Truncation lets you search for a word that could have multiple endings. The symbol for truncation is usually an * at the point where the spelling of the word could change. For example, PTSD AND music* would find articles with the terms PTSD and music/musical/musician/musicians/musicality in them. Truncation is very useful when you know one of your search terms has several endings, but all of the variations represent basically the same idea. Using truncation will help you complete your search faster because you will not have to manually type in and search every variation of the word.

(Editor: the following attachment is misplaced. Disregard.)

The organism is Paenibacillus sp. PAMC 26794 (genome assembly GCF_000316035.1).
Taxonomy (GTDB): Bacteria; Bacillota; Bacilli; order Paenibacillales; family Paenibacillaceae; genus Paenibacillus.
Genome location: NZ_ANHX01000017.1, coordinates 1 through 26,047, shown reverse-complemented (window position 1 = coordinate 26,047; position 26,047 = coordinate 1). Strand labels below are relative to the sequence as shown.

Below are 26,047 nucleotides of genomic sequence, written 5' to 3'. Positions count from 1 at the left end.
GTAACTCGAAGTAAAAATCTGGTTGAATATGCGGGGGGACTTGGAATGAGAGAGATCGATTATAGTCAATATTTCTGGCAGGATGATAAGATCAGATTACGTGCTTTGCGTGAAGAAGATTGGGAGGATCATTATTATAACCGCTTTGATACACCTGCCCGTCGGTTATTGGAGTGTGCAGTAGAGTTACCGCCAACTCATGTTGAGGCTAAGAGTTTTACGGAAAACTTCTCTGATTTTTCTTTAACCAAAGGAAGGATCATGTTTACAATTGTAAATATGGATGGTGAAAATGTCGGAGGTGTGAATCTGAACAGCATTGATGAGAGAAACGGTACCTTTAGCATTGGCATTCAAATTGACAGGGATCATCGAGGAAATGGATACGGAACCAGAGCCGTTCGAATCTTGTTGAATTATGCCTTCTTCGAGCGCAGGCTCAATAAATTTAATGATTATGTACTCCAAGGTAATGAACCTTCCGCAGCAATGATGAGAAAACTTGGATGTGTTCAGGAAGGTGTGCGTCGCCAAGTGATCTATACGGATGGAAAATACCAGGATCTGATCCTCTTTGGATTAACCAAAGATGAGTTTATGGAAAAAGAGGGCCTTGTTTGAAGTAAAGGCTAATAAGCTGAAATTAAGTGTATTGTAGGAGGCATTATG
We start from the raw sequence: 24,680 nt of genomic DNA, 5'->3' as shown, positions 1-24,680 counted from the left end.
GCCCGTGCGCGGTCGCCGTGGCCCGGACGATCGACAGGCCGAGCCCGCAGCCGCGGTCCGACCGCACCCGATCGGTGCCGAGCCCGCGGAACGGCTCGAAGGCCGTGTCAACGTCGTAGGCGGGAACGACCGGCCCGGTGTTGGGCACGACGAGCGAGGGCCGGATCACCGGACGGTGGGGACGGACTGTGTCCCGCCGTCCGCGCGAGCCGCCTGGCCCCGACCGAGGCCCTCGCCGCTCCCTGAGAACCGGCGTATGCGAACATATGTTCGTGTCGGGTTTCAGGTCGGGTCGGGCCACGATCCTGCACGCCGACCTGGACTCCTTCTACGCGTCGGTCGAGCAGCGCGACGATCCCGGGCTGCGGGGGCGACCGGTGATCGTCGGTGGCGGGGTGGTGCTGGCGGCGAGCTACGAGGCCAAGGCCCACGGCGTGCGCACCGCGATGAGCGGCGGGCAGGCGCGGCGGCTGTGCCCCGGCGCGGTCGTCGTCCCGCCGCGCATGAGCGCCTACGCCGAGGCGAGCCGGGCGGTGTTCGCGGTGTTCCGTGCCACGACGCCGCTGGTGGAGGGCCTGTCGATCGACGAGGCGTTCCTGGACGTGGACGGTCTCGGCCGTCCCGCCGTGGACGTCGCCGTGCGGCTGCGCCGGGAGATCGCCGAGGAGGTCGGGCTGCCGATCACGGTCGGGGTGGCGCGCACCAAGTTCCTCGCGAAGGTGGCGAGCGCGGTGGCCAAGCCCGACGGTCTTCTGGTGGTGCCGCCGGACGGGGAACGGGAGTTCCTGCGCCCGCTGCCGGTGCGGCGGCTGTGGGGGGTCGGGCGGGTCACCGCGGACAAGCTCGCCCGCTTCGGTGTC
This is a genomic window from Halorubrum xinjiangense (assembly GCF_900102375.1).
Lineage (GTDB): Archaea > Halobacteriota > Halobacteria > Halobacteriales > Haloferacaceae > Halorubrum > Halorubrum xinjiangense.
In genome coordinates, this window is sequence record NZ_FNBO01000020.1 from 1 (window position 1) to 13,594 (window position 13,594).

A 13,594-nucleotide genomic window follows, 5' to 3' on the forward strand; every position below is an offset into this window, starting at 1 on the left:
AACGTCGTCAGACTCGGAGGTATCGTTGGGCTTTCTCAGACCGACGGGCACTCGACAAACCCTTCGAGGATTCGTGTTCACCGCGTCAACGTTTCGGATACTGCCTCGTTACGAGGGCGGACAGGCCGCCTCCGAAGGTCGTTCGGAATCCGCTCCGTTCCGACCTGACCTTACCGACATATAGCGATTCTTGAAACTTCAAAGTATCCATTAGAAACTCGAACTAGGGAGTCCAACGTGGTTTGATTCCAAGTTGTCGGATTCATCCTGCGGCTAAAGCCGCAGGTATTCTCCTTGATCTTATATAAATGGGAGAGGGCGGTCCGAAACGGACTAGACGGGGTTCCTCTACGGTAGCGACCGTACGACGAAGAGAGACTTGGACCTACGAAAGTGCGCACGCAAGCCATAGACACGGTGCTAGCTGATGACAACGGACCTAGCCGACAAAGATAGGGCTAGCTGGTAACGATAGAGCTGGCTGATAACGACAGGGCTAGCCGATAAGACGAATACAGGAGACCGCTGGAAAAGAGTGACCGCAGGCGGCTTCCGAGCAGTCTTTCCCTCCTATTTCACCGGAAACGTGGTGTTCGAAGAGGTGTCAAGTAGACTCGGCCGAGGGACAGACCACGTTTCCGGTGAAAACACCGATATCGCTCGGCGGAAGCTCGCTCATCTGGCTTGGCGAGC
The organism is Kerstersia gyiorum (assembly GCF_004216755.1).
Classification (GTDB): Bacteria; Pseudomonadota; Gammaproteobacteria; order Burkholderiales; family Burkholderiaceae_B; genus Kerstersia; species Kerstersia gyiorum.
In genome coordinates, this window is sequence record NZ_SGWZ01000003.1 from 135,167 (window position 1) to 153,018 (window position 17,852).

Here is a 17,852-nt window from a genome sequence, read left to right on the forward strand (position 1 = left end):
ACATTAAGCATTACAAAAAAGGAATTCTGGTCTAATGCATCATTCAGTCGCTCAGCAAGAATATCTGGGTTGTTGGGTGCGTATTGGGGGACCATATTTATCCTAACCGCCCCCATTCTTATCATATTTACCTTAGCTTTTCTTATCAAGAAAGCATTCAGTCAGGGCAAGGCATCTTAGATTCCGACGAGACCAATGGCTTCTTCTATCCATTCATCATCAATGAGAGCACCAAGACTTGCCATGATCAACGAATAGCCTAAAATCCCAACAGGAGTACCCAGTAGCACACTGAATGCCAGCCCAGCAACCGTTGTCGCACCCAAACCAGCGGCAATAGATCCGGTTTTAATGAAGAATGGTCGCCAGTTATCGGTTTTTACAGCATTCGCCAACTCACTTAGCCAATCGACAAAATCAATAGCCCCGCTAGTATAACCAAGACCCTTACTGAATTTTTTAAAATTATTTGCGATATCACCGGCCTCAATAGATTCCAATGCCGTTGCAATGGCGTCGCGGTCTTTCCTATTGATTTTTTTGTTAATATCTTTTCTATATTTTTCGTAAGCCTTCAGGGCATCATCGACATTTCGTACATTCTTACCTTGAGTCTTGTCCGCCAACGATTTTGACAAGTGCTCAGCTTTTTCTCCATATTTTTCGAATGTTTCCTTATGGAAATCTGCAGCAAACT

Phrase searching narrows your search results by allowing you to define precisely how you want the words to appear. For example, if you are searching for information on job satisfaction then you are probably looking for those two words to appear right next to each other, with no other words in between, in the text of the document. To make sure that the database searches this correctly you can put quotation marks around your search term and force the database to search this as a phrase.
Be careful when you use phrase searching; if you put too many words in quotations the database will most likely not find any results. You want to only use phrase searching on established phrases - words that you can reasonably expect other authors used.